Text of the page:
In early schooling, Black History Month often focuses on civil rights leaders who are deemed less “threatening” and are able to be watered down to fit the idea of Black cooperation while remaining peaceful and complacent. James Baldwin says that “Education is indoctrination if you’re white; subjugation if you’re black.”This is not to say that leaders such as Martin Luther King Jr., Rosa Parks, Harriet Tubman, and Frederick Douglass remained complacent because that would be far from the truth; all of them suffered physical, legal, and emotional repercussions. Although these leaders assisted in paving the way towards equality and equity, much of the dialogue from black America is missing. Textbooks will frequently provide MLK’s iconic and moving speeches, tell stories of Park’s courage to remain seated on the bus, explain the Underground Railroad, and mention Douglass’ journey from a slave to a free man; however, we are not taught of MLK’s internal battles with remaining peaceful, the woman who did not give up her seat prior to Parks, Tubman’s relentless attitude in the face of death, or Douglass’ many famous speeches or books. What is clearly missings from these teaching of famous black Americans are the details, which leads me to the main reason Black History Month should not exist: Black History is American History. 

“Black History is American History.”

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Black Americans have contributed to the upbringing and current hegemony of the country, yet school districts are still told to dedicate one month per year in educating students on their contributions (it is no wonder the racial tensions remain so high in the country, we never address history!) Perhaps if we taught history in accordance with chronological events (regardless of race/ethnic background), we would have a more accurate and inclusive view of history. Imagine all that we would learn through incorporating more about the Malcolm X, Marcus Garvey, the Black Panthers, Angela Davis, W.E.B. Dubois, Sojourner Truth, Nina Simone, Booker T. Washington, Muhammad Ali, and many more years long! In theory, Negro History Week should be celebrated 52 times each year, and we should always be ready to celebrate.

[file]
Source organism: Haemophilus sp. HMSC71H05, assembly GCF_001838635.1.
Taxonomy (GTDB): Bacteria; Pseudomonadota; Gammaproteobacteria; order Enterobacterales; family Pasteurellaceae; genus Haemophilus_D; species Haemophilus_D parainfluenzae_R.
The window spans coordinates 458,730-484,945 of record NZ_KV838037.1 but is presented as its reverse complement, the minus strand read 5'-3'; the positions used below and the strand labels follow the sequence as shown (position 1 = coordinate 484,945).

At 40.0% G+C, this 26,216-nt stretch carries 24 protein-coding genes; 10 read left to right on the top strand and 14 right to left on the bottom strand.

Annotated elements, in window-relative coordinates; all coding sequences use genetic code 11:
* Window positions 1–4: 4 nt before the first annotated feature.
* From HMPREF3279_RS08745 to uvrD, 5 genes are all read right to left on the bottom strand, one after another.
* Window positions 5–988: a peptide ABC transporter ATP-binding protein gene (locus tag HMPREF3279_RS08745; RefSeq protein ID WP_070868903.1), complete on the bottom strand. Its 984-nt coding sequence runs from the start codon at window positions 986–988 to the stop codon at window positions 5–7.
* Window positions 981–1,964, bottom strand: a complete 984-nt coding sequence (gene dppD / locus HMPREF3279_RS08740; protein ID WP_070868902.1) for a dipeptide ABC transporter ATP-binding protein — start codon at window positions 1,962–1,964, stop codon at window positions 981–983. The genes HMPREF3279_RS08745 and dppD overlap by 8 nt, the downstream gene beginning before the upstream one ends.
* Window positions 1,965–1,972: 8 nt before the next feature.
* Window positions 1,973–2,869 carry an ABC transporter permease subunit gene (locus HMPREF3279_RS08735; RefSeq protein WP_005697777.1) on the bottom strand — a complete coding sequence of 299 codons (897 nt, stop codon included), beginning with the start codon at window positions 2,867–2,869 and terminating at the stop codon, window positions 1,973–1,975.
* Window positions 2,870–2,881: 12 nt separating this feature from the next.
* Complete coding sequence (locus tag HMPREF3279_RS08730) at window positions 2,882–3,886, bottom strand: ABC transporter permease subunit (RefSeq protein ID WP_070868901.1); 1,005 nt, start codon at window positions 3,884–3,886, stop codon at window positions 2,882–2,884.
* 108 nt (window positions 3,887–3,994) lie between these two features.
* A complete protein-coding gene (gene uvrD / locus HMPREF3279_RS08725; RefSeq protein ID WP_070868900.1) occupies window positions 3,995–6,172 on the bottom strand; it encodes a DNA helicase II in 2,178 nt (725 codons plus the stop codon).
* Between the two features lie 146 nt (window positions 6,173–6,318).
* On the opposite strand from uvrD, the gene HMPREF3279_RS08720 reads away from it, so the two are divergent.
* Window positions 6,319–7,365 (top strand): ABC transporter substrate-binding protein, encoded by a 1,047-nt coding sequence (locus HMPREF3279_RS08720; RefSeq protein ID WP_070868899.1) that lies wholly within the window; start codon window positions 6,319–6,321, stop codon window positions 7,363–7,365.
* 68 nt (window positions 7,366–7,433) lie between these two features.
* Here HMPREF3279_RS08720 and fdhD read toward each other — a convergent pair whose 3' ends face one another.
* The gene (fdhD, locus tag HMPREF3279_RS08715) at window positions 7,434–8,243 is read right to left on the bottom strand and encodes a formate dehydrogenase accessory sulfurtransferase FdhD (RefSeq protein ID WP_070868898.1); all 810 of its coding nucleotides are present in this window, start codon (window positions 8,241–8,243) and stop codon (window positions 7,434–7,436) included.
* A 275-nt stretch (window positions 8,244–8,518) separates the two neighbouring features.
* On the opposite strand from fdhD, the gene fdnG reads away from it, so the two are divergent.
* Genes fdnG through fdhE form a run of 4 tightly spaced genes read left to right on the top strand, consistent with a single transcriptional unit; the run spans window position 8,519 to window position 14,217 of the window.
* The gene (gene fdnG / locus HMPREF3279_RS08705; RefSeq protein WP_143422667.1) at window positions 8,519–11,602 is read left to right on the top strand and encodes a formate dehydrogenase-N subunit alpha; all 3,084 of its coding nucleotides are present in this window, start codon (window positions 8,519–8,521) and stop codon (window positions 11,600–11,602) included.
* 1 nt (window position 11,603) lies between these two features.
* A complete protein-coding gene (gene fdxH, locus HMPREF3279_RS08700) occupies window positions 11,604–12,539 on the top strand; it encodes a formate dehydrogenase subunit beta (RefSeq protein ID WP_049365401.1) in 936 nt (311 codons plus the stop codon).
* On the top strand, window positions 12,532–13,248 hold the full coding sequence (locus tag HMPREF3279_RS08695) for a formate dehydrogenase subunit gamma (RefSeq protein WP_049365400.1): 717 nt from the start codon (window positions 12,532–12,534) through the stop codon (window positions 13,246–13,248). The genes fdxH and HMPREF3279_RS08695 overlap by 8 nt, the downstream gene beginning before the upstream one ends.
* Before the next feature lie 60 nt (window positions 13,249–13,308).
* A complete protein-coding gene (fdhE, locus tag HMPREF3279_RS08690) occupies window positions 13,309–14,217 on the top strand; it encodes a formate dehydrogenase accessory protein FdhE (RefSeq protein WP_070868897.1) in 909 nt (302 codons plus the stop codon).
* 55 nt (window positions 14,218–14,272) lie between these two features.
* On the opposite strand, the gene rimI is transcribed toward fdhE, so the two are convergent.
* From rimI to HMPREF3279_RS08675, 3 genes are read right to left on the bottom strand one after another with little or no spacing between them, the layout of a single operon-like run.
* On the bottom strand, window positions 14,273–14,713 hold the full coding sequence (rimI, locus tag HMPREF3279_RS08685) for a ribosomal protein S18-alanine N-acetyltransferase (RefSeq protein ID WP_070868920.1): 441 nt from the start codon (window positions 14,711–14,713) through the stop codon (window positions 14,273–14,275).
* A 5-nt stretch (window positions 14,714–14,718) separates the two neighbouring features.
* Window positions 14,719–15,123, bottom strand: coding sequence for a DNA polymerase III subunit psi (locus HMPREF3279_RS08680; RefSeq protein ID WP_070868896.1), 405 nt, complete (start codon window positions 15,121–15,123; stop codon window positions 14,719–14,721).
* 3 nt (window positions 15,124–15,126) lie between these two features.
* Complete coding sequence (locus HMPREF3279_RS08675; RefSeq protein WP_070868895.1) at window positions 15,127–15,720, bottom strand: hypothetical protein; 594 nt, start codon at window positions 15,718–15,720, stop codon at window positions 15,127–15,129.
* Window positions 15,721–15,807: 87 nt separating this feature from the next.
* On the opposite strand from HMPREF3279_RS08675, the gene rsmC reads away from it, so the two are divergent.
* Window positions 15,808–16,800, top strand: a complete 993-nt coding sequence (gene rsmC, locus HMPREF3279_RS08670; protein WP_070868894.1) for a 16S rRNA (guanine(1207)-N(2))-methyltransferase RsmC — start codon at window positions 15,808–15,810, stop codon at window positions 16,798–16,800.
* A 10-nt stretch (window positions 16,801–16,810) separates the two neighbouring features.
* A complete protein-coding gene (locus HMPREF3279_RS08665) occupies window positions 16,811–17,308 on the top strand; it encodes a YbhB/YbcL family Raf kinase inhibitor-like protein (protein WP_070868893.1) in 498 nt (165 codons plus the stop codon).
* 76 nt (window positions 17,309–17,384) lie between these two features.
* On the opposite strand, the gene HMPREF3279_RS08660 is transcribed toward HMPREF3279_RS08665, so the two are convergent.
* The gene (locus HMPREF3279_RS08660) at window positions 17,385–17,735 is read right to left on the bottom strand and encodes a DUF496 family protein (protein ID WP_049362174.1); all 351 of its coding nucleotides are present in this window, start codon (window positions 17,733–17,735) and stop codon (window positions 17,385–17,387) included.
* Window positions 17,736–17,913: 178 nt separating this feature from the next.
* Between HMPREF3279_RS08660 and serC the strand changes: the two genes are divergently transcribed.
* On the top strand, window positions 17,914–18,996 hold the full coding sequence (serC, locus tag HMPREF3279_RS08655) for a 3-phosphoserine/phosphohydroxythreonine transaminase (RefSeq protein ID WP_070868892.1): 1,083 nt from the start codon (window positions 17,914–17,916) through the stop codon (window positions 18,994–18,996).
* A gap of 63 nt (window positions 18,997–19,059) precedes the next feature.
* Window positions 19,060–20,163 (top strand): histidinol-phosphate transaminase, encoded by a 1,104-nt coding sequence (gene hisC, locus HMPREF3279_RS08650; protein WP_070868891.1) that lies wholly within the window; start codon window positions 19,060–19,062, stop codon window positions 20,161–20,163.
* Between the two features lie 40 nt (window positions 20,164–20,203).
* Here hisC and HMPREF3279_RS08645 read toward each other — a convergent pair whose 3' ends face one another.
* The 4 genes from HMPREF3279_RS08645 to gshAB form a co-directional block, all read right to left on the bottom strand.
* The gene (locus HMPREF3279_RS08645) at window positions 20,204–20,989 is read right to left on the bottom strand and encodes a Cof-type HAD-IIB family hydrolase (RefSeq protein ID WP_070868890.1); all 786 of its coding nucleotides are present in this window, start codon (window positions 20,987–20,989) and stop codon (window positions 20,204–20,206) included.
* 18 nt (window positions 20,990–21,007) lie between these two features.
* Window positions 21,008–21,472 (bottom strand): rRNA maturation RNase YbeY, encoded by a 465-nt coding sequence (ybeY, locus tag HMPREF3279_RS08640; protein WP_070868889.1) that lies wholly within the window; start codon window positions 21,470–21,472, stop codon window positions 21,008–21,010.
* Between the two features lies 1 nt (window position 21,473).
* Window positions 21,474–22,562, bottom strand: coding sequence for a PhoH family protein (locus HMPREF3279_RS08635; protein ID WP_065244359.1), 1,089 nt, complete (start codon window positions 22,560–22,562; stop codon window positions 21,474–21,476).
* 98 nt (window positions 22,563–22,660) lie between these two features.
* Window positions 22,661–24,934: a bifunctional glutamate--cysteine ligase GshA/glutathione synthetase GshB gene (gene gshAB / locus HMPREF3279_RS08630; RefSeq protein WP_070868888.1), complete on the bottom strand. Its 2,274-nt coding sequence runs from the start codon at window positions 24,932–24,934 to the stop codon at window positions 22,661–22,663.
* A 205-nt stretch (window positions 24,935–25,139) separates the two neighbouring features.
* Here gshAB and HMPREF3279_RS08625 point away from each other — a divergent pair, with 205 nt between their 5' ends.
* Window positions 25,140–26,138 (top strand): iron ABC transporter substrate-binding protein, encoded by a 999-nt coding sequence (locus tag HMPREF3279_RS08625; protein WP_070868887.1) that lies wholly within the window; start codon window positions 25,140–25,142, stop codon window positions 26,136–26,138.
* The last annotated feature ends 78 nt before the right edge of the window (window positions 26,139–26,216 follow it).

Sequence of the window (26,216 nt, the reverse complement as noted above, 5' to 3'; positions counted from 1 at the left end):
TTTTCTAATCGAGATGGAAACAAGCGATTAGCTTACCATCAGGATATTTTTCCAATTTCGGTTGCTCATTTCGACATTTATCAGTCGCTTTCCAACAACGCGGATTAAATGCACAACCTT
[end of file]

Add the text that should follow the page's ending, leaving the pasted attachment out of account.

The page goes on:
As  James Baldwin once wrote,

“…any Negro who is born in this country and undergoes the American educational system runs the risk of becoming schizophrenic.  On the one hand, he is born in the shadow of the stars and stripes and he is assured it represents a nation which has never lost a war.  He pledges allegiance to that flag which guarantees “liberty and justice for all.”  He is part of a country in which anyone can become president, and so forth.  But on the other hand, he is also assured by his country and his countrymen that he has never contributed anything to civilization – that his past is nothing more than a record of humiliations gladly endured.  He is assumed by the republic that he, his father, his mother, and his ancestors were happy, shiftless, watermelon-eating darkies who loved Mr. Charlie and Miss Ann, that the value he has as a black man is proven by one thing only – his devotion to white people.  If you think I am exaggerating, examine the myths which proliferate in this country about Negroes.”